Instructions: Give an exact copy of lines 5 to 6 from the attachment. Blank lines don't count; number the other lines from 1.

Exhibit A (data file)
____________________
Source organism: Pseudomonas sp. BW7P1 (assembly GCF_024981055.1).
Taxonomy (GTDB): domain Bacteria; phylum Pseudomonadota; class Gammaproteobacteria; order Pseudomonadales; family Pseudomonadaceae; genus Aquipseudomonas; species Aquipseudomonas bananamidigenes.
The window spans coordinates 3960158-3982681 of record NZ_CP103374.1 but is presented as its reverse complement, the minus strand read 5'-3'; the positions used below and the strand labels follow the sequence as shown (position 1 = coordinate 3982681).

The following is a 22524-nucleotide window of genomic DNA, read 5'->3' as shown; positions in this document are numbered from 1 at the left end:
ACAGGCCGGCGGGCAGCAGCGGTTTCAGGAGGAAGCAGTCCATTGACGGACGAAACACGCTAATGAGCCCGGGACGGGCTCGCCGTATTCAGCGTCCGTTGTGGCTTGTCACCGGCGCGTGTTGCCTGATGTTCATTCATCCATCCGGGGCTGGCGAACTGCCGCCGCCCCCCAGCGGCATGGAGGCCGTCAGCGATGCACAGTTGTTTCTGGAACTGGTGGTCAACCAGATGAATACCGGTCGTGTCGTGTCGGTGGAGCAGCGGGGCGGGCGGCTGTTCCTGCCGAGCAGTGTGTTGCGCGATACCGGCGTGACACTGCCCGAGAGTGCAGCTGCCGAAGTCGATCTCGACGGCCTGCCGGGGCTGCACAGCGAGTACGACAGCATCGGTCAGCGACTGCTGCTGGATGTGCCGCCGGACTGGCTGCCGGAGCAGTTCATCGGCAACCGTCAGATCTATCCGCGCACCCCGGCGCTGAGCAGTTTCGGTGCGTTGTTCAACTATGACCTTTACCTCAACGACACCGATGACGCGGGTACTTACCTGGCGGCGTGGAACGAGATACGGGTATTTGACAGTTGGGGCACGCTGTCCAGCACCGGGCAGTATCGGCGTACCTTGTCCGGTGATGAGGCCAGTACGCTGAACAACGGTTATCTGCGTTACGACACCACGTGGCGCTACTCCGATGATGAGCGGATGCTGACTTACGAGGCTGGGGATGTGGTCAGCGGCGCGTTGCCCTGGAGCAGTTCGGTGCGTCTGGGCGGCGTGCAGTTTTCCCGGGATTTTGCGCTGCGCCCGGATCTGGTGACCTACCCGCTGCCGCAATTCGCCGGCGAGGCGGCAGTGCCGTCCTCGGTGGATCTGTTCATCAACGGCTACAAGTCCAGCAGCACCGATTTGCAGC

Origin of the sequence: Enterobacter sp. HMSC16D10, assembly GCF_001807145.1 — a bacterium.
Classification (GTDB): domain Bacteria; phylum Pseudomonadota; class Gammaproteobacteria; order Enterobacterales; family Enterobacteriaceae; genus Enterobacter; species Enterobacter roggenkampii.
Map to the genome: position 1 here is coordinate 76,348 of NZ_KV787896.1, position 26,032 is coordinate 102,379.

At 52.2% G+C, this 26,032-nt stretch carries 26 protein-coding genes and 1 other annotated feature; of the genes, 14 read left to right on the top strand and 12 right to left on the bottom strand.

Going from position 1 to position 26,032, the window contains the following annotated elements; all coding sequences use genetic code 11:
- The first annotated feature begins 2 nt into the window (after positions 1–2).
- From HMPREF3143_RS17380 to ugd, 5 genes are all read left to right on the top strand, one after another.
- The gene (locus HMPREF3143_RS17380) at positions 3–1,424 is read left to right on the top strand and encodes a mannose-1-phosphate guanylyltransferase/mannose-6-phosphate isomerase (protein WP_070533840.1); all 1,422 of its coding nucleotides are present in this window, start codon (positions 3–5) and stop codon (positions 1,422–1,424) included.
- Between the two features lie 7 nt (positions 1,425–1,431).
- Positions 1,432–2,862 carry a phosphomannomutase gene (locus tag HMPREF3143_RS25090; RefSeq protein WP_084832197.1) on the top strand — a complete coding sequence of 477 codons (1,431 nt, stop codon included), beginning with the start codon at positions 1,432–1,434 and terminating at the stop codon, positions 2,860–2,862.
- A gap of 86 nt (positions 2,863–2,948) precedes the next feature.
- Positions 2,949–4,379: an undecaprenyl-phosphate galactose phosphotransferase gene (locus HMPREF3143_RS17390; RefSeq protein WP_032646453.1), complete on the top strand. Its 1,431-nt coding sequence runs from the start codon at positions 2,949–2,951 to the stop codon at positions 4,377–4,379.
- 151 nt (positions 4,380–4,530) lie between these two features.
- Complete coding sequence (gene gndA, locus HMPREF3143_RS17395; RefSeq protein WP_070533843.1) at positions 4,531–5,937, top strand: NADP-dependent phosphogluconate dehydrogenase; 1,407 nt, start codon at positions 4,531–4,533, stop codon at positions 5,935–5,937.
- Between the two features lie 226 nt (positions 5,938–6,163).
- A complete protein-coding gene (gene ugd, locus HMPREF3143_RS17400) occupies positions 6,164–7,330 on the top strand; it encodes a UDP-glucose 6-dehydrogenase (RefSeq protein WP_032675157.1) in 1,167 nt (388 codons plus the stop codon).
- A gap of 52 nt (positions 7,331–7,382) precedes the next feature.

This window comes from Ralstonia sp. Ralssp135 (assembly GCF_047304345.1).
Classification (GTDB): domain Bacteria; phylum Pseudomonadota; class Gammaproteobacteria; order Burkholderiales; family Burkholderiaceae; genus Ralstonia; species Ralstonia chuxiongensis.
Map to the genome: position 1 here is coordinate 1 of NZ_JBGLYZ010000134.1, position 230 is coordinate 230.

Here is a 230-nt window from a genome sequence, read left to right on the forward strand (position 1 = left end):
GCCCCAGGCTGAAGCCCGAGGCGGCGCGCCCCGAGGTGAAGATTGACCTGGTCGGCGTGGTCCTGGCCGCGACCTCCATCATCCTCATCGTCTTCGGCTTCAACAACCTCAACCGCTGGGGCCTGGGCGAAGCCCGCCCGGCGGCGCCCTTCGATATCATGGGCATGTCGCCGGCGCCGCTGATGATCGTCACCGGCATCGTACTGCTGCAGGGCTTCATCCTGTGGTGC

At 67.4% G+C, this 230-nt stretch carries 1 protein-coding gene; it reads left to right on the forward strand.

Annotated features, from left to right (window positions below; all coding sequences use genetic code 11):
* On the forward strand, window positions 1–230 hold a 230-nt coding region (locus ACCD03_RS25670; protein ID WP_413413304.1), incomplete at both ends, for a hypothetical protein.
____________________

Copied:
ACAGGCCGGCGGGCAGCAGCGGTTTCAGGAGGAAGCAGTCCATTGACGGACGAAACACGCTAATGAGCCCGGGACGGGCTCGCCGTATTCAGCGTCCGTTGTGGCTTGTCACCGGCGCGTGTTGCCTGATGTTCATTCATCCATCCGGGGCTGGCGAACTGCCGCCGCCCCCCAGCGGCATGGAGGCCGTCAGCGATGCACAGTTGTTTCTGGAACTGGTGGTCAACCAGATGAATACCGGTCGTGTCGTGTCGGTGGAGCAGCGGGGCGGGCGGCTGTTCCTGCCGAGCAGTGTGTTGCGCGATACCGGCGTGACACTGCCCGAGAGTGCAGCTGCCGAAGTCGATCTCGACGGCCTGCCGGGGCTGCACAGCGAGTACGACAGCATCGGTCAGCGACTGCTGCTGGATGTGCCGCCGGACTGGCTGCCGGAGCAGTTCATCGGCAACCGTCAGATCTATCCGCGCACCCCGGCGCTGAGCAGTTTCGGTGCGTTGTTCAACTATGACCTTTACCTCAACGACACCGATGACGCGGGTACTTACCTGGCGGCGTGGAACGAGATACGGGTATTTGACAGTTGGGGCACGCTGTCCAGCACCGGGCAGTATCGGCGTACCTTGTCCGGTGATGAGGCCAGTACGCTGAACAACGGTTATCTGCGTTACGACACCACGTGGCGCTACTCCGATGATGAGCGGATGCTGACTTACGAGGCTGGGGATGTGGTCAGCGGCGCGTTGCCCTGGAGCAGTTCGGTGCGTCTGGGCGGCGTGCAGTTTTCCCGGGATTTTGCGCTGCGCCCGGATCTGGTGACCTACCCGCTGCCGCAATTCGCCGGCGAGGCGGCAGTGCCGTCCTCGGTGGATCTGTTCATCAACGGCTACAAGTCCAGCAGCACCGATTTGCAGC

Origin of the sequence: Enterobacter sp. HMSC16D10, assembly GCF_001807145.1 — a bacterium.